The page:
If you have multiple dogs, sooner or later you will have to step in to break up a dog fight. I have two Terrier/mix sisters who are the best of buddies. However, sometimes, out of the blue, one will be on the other in a flash. A fight has to be broken up quickly to avoid injury to them. The challenge is breaking up a dog fight without getting bit yourself.
Obviously, the best solution is to avoid a fight to begin with, but dogs are like people. One dog just rubs the other one the wrong way for reasons only they know. It can be a threatening glance or body bump one finds intimidating or a dog attempting to establish his/her rank in the pack. Perhaps it’s a jealous or possessive reaction to a toy, food or your attention to another member in your pack. It could even be a simple lack of exercise or stimulation. A dog’s mind is just as difficult to read as your kids sometimes.
Remember, dogs have an instinctive sense of social order in the pack. If one feels no one is in charge, he or she will take that as a sign of weakness and attempt to take control of the pack. Whatever the reason, you have to break up a dog fight quickly. Unlike the alpha male’s corrective posturing of making a pack member submit to his command, a full fledged fight is meant to cause pain and injury and can be deadly.
Breaking up a dog fight is a dangerous situation for everyone. Never allow children to get into the middle of a dog fight. They may be seriously injured by the same dogs who snuggle up with them at night. Fighting dogs hear, see, smell and feel nothing except the dog in their face. At this point, they are no longer your pet. In their minds, they are in a fight to the death. Make no mistake about that. Do not attempt to break up a dog fight by pulling on their collar, and forget about calling their names.
Thinking about how you will handle the situation is your best course of action. You need to remain as calm as you can and having thought about what to do will help maintain your composure if and when a fight breaks out. Your immediate purpose in breaking up a dog fight is to get them to release their hold on each other and get them separated. Not an easy task. It’s like trying to pull apart two vise grips locked together.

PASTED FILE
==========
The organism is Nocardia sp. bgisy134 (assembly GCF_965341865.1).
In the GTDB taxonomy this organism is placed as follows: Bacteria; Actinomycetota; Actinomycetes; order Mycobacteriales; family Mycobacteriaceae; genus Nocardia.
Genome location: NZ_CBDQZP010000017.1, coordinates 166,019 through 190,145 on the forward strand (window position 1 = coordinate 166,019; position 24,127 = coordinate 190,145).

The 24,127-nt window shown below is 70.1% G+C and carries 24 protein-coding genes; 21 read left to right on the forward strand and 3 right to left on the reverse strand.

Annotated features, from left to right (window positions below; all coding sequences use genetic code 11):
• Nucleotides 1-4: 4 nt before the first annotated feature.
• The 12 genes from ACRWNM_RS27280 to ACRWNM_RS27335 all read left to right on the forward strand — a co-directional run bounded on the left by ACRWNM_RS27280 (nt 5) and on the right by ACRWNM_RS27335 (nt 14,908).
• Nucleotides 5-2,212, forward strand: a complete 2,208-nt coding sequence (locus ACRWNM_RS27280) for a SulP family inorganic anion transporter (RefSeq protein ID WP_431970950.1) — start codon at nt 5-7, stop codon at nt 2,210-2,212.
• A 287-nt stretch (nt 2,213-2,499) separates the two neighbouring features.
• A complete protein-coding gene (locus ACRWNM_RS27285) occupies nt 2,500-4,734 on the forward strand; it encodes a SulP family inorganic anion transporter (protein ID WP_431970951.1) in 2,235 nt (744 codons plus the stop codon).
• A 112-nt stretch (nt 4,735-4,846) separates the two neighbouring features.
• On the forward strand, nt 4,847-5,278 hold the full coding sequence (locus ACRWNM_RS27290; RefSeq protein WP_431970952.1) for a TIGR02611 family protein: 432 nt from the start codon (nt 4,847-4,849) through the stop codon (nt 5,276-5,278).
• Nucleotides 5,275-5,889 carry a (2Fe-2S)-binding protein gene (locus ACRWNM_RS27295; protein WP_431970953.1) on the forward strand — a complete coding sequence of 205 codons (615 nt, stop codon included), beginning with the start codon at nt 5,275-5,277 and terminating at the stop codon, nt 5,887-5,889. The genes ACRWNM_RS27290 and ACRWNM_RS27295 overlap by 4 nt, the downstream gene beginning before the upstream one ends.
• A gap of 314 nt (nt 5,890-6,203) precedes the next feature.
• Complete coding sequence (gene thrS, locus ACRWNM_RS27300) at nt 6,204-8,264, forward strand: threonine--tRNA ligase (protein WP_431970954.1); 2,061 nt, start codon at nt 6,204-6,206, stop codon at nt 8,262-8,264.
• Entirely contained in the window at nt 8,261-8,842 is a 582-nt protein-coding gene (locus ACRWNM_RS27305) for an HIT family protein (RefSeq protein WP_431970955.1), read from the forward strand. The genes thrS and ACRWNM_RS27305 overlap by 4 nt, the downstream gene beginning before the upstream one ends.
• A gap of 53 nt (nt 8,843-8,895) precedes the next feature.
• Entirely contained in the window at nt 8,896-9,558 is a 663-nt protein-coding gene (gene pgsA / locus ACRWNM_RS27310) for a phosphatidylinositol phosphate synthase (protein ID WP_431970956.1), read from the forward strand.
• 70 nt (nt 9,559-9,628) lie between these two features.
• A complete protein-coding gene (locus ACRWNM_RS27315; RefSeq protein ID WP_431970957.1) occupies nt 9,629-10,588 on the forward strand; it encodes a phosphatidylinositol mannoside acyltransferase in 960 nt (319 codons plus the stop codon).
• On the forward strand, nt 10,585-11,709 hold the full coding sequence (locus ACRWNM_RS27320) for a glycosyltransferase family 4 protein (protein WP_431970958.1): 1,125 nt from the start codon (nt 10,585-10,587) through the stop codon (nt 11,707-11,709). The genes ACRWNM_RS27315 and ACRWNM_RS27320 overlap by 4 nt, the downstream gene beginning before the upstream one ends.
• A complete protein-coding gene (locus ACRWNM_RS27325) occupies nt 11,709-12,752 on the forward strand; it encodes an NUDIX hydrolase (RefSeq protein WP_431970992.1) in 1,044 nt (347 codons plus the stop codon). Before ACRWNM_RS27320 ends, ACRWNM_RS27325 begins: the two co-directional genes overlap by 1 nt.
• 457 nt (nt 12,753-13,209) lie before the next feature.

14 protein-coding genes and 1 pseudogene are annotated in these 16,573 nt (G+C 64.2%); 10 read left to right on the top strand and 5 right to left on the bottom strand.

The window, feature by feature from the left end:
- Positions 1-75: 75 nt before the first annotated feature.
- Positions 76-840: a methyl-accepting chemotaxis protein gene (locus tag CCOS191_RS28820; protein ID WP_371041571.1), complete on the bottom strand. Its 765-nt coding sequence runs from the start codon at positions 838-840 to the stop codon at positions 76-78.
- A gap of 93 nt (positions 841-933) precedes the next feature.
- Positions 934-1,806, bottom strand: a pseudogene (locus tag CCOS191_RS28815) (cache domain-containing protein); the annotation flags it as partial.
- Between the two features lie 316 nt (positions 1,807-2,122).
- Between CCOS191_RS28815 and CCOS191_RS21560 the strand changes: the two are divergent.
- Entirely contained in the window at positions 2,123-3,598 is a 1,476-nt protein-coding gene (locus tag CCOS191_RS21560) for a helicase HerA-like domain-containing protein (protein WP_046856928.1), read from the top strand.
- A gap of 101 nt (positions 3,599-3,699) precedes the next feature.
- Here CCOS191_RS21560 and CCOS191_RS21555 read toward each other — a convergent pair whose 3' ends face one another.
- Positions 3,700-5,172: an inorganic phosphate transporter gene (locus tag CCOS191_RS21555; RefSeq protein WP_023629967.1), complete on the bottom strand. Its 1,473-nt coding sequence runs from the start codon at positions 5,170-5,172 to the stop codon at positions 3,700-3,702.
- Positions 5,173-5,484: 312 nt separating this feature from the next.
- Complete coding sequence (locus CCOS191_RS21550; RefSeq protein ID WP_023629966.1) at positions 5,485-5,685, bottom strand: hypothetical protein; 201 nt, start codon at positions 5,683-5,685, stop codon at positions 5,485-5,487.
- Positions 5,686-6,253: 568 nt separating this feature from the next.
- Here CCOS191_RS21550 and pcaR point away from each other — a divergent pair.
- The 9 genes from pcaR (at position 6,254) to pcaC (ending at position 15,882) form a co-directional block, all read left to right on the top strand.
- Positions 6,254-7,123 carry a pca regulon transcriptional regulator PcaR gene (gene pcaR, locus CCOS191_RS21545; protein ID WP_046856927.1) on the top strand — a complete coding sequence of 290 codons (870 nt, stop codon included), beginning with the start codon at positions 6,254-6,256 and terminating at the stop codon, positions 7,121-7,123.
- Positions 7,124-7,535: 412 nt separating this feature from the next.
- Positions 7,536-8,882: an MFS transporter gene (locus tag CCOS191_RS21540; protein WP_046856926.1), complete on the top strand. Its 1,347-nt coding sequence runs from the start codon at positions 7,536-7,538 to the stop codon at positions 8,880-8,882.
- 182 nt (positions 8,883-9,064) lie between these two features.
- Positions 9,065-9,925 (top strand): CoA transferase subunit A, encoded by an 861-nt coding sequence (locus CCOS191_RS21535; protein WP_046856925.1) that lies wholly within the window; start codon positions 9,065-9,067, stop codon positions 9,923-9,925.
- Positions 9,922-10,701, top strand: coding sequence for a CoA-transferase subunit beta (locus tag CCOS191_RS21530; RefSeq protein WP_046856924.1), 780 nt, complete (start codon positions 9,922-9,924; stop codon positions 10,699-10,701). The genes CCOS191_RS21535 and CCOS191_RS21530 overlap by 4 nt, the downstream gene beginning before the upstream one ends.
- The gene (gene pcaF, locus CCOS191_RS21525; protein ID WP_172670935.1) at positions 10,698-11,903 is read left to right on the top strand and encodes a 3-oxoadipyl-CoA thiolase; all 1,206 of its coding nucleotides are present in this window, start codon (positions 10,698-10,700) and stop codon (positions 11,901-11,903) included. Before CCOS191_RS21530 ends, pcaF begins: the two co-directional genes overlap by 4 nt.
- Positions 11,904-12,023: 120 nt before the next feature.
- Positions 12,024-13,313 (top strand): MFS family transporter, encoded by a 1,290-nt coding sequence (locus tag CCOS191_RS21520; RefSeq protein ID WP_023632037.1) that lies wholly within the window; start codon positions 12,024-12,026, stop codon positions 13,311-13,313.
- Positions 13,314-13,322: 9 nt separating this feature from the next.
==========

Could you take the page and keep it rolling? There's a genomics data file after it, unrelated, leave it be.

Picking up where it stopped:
There is no silver bullet in breaking up a dog fight. That’s why you need a plan. If the fight happens outside, a garden hose can help dampen their spirits enough to get them apart. Spray directly into the eyes and muzzle/nose area. Once they have released each other, get between them using the hose as a barrier. Don’t stop spraying until both have backed off and you have secured at least one away from the scene. If a hose is not available, find something large you can use to separate the dogs, such as a trash can lid or folding chair. The idea is to put a barrier between them. This works better with two people; it’s much harder if you are alone.
Have a pair of sturdy chairs you can place over the dogs, laundry baskets you can use to trap them in, a large piece of plywood to put between them, or large blankets you can throw over their heads. Anything you can find, besides your legs and arms, to get in between the fighters to block them. These suggestions may sound harsh, but when it comes to breaking up a dog fight, they will cause far less damage than two out of control dogs can inflict on each other if the fight is not broken up quickly.
Smaller dogs can be grabbed and pulled up out of the reach of the other one. However, if they have a death grip on each other, you still have to get them apart. A squirt bottled sprayed directly into their eyes and nose should help break their grip on each other.
Never try to break up a dog fight by hitting dogs with a stick, kicking them or yelling. This will only raise their level of excitement. Your job as pack leader is to know each individual dog. Pay attention to body language, growls or snaps which can be early signs a fight is brewing. Step in with a stern no. Get their attention immediately to stop any impending aggression. Avoiding a dog fight is much easier and safer than trying to break one up.
Read more articles by Linda Cole
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